The price of owning a home in the UK rose once again at the start of the year, but the annual rate of rising has been slowing once again, perhaps showing that the market is now in a more mature position for the future.
The latest property price index from the Office for National Statistics shows that the cost of buying a home climbed by an average of some 8.4 per cent in January when compared to the same month a year before.
However, while this still represents a strong level of growth, it was markedly lower than the annual rise in evidence at the tail end of last year, when the average year on year increase was as high as 9.8 per cent in December.
First-time buyer properties are growing in price faster than those further up the ladder as well. In homes purchased by those just getting on the ladder, the cost has climbed by almost ten per cent in the last year, compared to just eight per cent for properties that are higher up in the market.
The largest rises in January were seen across the south of the country where London saw increases of 13 per cent, the east where prices were up 9.9 per cent and the south-east at 7.6 per cent.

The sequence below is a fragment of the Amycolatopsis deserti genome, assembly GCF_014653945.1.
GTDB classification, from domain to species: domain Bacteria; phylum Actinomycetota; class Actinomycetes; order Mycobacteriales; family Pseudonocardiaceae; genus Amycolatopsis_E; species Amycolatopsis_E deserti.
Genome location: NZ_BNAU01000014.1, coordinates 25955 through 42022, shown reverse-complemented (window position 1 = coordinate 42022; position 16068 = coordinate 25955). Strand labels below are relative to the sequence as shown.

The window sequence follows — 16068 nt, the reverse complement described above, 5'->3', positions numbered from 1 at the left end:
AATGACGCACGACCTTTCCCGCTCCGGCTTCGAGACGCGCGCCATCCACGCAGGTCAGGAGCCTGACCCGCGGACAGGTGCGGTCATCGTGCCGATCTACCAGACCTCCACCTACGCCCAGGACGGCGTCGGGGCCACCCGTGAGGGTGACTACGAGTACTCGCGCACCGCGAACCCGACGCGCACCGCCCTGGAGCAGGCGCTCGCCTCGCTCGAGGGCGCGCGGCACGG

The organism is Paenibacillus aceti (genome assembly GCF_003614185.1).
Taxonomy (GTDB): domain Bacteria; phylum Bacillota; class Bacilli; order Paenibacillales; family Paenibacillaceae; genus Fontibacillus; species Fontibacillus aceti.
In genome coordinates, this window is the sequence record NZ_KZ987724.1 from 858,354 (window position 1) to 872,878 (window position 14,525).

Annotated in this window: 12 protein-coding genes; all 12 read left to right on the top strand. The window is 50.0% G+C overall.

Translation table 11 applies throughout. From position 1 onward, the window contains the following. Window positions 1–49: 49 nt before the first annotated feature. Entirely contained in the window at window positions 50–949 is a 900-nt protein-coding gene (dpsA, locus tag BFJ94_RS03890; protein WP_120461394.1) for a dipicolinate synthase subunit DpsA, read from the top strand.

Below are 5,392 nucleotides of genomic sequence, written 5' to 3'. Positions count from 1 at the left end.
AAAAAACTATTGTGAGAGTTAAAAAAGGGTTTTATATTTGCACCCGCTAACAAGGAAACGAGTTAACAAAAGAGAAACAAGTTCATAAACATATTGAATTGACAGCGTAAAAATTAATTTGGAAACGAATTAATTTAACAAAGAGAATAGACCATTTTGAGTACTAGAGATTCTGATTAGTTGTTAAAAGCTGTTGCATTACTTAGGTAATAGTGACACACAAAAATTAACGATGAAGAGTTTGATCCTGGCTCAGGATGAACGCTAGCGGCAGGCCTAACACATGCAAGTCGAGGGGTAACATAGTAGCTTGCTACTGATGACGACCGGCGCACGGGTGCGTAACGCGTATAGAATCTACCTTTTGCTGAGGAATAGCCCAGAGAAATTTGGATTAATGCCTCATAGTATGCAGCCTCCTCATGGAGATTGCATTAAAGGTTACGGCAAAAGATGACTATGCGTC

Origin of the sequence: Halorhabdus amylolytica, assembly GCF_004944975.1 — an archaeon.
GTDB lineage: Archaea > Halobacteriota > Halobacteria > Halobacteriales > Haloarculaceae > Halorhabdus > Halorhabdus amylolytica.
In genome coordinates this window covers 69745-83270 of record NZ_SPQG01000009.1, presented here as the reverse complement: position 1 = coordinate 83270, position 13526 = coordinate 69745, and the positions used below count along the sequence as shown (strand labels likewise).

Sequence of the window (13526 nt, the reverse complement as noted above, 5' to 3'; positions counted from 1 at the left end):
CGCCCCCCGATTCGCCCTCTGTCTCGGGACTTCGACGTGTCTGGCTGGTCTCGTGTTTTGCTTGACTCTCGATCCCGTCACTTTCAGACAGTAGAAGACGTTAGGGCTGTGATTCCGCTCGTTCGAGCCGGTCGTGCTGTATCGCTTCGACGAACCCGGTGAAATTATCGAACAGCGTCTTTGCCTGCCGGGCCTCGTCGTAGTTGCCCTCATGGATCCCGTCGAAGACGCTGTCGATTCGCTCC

With these areas excluded, the average rise across the UK amounted to just 6.5 per cent, showing a maturity in the sector at the moment.
Adrian Gill, director of Your Move and Reeds Rains estate agents, said that the overall lower figure was largely due to the softening of the market in London at the moment.
"After storming ahead of the rest of the country in the whirlwind of 2014, conditions have calmed in London and the south-east. The capital has already had the first taste of added pressure placed on prime property in the form of revised Stamp Duty, and the £1.5 million to £5 million slice of the market has also been hit by cold feet in the run up to the general election with the threat of a potential mansion tax," he said.